Looking for a Defining Cloud Computing MomentOctober 14, 2010
There’s obviously a lot debate over the potential impact of cloud computing in the enterprise. And while everybody might not be working from the same definition of cloud computing, it’s interesting how many people are convinced that cloud computing is a major strategic direction for their company.
A new survey from Hubspan, a provider of business process integration services delivered via the cloud, finds that interest in all things cloud is very high. But when the combination of internal IT inertia, reduced budgets and security concerns are topped off by the simple fact that no one’s 100 percent sure what cloud computing is, action on cloud computing slows dramatically.
According to Margaret Dawson, vice president of marketing and product management for Hubspan, it’s pretty clear that cloud computing represents a new model for the way we consume IT resources. But whether companies should use cloud computing services or build cloud computing platforms themselves is still up in the air. In the meantime, senior executives are creating cloud computing mandates for their organizations will little understanding of how those initiatives might be implemented. That leaves a lot up in the air, one reason that the survey finds that IT and business executives are roughly even in terms of who is considered responsible for setting the organizations cloud computing strategy.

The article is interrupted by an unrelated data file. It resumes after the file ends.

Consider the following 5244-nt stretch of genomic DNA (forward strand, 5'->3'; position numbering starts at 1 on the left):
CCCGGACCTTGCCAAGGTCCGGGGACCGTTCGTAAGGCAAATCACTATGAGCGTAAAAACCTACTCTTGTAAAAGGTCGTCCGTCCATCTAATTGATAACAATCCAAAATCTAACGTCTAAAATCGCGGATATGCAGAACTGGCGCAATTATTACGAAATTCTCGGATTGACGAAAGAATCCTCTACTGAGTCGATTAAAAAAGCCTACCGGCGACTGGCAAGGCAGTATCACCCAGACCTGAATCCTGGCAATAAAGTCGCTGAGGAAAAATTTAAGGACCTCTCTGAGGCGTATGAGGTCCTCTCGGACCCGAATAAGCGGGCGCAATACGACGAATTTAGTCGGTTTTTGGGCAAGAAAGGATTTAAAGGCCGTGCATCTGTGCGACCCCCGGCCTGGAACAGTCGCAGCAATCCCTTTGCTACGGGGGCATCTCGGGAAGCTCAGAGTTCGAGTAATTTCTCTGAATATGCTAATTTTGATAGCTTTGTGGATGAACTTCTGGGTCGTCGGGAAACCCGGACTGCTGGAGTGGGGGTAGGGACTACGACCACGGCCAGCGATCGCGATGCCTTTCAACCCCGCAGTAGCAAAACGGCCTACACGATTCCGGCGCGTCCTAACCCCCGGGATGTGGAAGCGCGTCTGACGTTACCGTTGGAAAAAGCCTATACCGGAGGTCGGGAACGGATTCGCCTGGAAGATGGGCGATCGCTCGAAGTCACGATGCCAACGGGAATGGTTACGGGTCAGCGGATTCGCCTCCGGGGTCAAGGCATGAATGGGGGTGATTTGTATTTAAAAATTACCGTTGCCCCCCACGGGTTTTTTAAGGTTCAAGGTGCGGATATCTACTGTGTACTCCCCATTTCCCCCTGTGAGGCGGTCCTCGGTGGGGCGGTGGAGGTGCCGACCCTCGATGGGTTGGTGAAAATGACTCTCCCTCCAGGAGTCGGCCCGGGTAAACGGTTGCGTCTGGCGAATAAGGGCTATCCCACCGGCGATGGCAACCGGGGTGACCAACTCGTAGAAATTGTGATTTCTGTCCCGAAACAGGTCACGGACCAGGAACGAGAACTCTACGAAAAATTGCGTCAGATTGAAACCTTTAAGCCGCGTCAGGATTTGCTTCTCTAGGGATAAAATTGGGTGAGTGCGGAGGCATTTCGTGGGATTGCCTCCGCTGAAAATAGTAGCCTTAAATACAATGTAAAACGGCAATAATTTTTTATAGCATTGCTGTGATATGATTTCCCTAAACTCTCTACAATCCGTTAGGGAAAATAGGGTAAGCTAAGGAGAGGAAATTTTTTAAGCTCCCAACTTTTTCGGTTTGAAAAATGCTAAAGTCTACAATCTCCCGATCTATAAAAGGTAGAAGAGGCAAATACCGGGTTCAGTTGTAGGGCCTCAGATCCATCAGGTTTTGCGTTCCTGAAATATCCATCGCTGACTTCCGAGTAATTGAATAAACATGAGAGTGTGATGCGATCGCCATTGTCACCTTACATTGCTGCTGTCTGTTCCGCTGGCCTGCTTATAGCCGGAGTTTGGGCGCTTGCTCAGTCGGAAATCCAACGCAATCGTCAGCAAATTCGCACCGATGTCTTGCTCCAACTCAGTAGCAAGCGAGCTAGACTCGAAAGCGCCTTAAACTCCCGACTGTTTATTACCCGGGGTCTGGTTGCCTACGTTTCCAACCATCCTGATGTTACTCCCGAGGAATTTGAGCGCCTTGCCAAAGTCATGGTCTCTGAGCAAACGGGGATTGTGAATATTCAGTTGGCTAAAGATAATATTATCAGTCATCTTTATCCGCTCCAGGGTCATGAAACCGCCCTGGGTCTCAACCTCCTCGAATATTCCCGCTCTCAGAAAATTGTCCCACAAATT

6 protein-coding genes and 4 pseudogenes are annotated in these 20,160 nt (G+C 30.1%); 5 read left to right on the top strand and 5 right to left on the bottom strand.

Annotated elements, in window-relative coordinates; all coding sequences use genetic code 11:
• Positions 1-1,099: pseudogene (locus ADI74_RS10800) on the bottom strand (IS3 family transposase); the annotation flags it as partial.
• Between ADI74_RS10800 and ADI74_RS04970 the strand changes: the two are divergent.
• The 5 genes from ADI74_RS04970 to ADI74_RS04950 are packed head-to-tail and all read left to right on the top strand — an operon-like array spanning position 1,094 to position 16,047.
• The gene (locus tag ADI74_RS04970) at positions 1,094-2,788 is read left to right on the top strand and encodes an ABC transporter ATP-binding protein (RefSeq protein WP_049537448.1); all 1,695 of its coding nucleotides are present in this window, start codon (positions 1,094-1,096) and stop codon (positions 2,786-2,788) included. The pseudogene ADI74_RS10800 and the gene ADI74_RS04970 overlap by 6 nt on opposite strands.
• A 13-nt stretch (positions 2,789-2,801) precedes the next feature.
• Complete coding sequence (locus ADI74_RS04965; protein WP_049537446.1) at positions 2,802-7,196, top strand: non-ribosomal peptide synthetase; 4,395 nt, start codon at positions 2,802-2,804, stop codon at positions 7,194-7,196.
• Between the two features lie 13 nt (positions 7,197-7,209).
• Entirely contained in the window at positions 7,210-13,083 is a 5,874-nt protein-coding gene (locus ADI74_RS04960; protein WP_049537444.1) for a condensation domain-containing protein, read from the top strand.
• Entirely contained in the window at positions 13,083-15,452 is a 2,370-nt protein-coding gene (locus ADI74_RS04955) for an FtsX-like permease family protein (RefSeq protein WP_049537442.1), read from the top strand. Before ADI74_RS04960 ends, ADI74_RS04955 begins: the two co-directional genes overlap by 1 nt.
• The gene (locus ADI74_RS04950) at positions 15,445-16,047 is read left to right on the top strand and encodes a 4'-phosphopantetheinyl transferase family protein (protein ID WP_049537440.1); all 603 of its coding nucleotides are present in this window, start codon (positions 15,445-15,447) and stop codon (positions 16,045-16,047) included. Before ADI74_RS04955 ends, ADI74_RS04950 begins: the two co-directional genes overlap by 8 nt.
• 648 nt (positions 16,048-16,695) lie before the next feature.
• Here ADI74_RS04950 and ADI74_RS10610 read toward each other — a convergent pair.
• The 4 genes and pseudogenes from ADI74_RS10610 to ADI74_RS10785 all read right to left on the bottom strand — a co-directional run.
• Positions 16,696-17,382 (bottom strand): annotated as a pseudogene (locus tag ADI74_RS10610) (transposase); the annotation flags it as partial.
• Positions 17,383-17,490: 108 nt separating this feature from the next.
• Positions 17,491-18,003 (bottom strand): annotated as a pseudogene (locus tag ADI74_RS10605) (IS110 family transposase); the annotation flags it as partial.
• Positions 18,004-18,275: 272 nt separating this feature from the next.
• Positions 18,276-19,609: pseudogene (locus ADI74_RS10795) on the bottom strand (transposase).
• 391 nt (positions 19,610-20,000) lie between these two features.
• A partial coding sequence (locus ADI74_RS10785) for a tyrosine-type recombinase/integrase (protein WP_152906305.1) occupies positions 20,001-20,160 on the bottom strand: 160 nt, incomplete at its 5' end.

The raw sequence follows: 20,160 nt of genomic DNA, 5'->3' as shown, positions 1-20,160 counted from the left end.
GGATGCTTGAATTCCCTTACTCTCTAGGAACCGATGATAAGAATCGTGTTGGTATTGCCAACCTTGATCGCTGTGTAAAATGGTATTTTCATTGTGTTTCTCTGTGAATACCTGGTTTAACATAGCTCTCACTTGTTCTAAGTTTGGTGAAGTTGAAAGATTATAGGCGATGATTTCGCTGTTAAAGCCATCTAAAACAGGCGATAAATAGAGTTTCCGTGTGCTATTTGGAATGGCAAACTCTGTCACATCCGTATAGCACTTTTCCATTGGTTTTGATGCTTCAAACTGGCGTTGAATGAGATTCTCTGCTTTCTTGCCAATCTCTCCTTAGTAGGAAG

Dawson says tht she hopes that much of the debate about cloud computing, particularly at the infrastructure level, will soon disappear so companies will turn their attention more toward the implications of integrating business processes across the cloud.
The one thing that senior executives do seem to understand is that cloud computing has become a euphemism for self-service IT infrastructure that can more easily adapt to the changing needs of the business. They don’t exactly know how to get that just yet, she said, but they do know they want it.